Thursday, 17 January 2008

Housekeeping! You Want Towels?

In preparations for Hockey Blog In Canada's first anniversary, I've done some clean-up of this blog. Personally, there were a few things that were starting to annoy me, so I decided to drop what I was doing in regards to a few of the hockey stories I was working on in order to make these small, but effective, changes. There have been some additions to the blog as well, and I'd like to highlight those as well.

First, the menus to the right have changed for the better. Instead of having lists that seemingly go on forever, I've decided to incorporate drop-down lists. Personally, having a million links doesn't really sit well with me in terms of the design of the site, and this little piece of code fixes that problem. It's effective, it's easier to manage, and it looks much tidier.

As an added bonus, when you select a link, it now opens in a new window. I find this to be important in terms of the design as well. If you're looking to go elsewhere, you don't have to leave this page to view a different site. It makes for much easier navigation, especially if you're just window-shopping through sites.

Secondly, I've added a few sites that I had previously neglected to add and should have added. Bolts Blog has been added to the Hockey Blog List. These writers do a great job in covering the Tampa Bay Lightning, and I definitely recommend checking them out if you're interested in any happenings with the Lightning. Also added to the blog list is a blog written by ex-NHL goaltender Jamie McLennan. McLennan is currently playing in Japan with another former NHL player, Tyson Nash, and it appears they are having a blast. Check that one out! I also hooked up Scarlett Ice with a link because I try to follow the Senators as much as possible. I'm not a Sens fan per se, but they play entertaining hockey, and there's nothing wrong with that. Check out Sherry's chatter about the Senators there.

Under the Hockey-Related Websites, I've added a link to the NHLPA's site. The NHLPA, despite all the negative press it received during the lockout, has done some great work this season in starting initiatives and bringing to light some of its members. The site is a great place to learn a little more about the players in the NHL and what the NHLPA stands for as a whole.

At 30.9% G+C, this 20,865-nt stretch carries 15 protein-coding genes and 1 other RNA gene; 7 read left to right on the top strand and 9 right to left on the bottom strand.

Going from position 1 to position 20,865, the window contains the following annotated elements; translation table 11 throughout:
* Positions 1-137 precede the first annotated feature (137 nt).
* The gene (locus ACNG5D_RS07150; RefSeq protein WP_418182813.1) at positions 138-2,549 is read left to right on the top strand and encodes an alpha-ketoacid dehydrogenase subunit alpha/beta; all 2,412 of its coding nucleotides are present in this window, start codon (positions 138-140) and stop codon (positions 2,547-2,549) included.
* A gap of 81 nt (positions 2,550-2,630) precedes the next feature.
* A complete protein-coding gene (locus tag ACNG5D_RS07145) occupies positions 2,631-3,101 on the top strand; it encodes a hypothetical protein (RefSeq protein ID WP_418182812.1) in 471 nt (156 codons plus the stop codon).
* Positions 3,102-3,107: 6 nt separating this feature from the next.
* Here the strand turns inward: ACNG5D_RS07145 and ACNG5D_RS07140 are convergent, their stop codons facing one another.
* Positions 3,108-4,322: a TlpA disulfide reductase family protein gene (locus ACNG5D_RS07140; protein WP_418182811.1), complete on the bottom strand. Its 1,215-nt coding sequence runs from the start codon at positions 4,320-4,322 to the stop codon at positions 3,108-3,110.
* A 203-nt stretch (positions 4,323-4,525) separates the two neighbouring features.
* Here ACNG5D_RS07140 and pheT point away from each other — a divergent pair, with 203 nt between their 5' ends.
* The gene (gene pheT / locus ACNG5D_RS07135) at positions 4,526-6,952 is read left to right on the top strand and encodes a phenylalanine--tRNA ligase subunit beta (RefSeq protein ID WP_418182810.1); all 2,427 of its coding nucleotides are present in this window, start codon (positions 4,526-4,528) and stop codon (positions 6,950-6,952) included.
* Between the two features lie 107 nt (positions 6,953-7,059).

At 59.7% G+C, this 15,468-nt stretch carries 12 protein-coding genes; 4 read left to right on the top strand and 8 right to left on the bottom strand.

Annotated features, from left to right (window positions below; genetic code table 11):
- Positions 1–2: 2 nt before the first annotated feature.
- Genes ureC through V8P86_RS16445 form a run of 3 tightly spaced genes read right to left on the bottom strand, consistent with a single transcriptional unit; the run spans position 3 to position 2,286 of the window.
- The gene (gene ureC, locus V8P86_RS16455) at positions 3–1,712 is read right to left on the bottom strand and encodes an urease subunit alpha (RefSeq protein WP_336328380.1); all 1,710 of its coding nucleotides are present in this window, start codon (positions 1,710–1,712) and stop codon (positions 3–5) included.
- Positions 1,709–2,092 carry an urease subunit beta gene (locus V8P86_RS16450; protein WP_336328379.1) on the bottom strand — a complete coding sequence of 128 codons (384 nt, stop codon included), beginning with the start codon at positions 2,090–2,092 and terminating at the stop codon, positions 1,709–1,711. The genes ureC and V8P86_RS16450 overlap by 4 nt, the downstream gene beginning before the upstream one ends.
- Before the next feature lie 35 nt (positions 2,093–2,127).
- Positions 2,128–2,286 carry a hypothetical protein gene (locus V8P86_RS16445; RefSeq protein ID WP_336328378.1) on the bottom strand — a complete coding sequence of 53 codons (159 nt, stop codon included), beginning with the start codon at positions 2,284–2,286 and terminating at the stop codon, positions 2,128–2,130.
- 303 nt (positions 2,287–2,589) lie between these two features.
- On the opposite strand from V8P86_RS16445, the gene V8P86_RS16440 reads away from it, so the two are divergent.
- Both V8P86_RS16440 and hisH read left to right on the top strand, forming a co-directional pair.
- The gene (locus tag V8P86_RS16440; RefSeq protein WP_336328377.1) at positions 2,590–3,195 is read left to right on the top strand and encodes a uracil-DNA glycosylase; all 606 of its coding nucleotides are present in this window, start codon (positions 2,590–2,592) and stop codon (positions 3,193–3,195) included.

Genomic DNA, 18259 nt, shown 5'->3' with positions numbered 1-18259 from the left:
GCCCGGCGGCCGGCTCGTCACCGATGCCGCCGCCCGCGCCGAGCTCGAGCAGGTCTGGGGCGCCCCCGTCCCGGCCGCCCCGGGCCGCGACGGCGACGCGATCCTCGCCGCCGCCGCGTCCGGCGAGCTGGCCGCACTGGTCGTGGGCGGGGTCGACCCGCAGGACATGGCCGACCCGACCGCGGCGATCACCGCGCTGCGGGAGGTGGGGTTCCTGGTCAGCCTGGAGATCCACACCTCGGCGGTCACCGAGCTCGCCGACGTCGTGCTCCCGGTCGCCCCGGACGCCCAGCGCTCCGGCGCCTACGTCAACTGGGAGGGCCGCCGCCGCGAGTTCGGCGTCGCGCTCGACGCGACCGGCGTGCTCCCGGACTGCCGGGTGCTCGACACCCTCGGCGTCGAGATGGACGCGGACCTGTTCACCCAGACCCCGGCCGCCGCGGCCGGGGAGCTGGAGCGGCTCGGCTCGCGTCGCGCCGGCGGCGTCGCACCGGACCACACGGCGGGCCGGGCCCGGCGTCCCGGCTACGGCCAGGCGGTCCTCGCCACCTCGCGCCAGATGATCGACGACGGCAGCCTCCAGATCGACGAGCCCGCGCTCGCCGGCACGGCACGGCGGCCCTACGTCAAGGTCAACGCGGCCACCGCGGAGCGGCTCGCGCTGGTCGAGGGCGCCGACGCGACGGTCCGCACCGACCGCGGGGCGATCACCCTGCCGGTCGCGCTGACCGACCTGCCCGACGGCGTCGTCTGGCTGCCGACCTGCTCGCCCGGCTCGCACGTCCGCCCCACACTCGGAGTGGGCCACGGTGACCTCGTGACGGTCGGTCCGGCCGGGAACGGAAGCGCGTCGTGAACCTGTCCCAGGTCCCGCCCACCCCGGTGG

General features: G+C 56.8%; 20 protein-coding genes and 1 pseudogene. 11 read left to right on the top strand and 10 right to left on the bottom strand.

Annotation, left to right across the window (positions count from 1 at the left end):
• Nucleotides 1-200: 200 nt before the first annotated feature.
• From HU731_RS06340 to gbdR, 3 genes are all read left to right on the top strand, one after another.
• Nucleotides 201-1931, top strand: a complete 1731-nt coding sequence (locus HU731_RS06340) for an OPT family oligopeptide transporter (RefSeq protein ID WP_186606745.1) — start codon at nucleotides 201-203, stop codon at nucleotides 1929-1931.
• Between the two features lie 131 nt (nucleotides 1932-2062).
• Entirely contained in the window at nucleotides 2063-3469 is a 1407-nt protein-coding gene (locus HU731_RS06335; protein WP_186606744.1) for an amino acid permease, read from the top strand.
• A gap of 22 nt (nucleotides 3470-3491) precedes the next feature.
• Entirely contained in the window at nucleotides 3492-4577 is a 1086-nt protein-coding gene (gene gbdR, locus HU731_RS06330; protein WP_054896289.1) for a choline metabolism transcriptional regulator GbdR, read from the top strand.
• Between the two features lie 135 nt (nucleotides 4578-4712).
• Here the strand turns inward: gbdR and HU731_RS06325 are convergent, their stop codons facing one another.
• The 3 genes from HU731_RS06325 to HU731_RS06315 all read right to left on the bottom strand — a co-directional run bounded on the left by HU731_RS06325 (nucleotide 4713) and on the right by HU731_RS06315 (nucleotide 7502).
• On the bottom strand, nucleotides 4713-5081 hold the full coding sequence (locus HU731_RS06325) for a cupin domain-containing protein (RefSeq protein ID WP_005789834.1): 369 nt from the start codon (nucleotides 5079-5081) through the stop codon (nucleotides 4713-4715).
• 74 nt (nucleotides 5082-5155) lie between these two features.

Speaking of housekeeping, the NHL and IIHF are meeting again to iron out the wrinkles in the player transfer agreement between the organizations. Attending the meeting in New York City at the NHL offices were NHL commissioner Gary Bettman, NHL deputy commissioner Bill Daly, IIHF president Rene Fasel, NHL Players' Association executive director Paul Kelly, NHLPA general counsel Ian Penny and federation officials from Sweden, Finland, Slovakia, the Czech Republic, and Russia.

Russia has yet to agree to any sort of transfer, and the goal is to get everyone onboard. The current IIHF-NHL deal was a four-year agreement that began last season, but gave both sides the option to re-open it before Jan. 1, 2008. Both sides mutually agreed to re-open discussions.

Bill Daly was pleased with the discussions that occurred yesterday.

"It went well today," Daly told The Canadian Press on Wednesday night. "We went through our respective views of what was transpiring and the possible causes. We share the same concern with respect to too many young players coming to North America before they are ready to play in the NHL. We talked about possible ways to address it. We have conceived of a possible short-term interim framework to give us more time for us to evaluate what's going on in the market place.

"That framework is subject to all of the parties going back to their respective constituencies to discuss its merits."

The NHL and IIHF identified that the biggest problem was having players come to North America before they are NHL-ready. Since the NHL pays approximately US$200,000 per player to be transferred to North America, it is imperative that the NHL teams see a return on their investment.

However, the IIHF says only six European players signed last season currently play in the NHL out of the 59 contracts that were signed. Seven were returned to Europe and 46 are in the AHL or ECHL.

Both sides agreed that a player who is still under contract with an IIHF team and has not reached his 20th birthday must be first offered back to his team in Europe. The new proposal sees the age limit increased by two years.

This provision does not affect players who where selected in the first round of the NHL draft.

Personally, I believe that this is good step in rebuilding the relationship that the NHL and IIHF have. There are a lot of young European players that seemingly get a shot at the AHL, and then fall off the map. A good European player could mean thousands of dollars in revenue for the team that signs him in Europe. The money needed to bring him to North America only to have him play in the AHL is not worth the effort.

I commend the NHL, the NHLPA, and the IIHF in working towards strengthening the game worldwide with the re-examination of this agreement. Better development means better players, and that means there will be more exciting hockey worldwide. It seems there are simply no drawbacks to these discussions, and that's excellent for hockey.

Until next time, keep your sticks on the ice!

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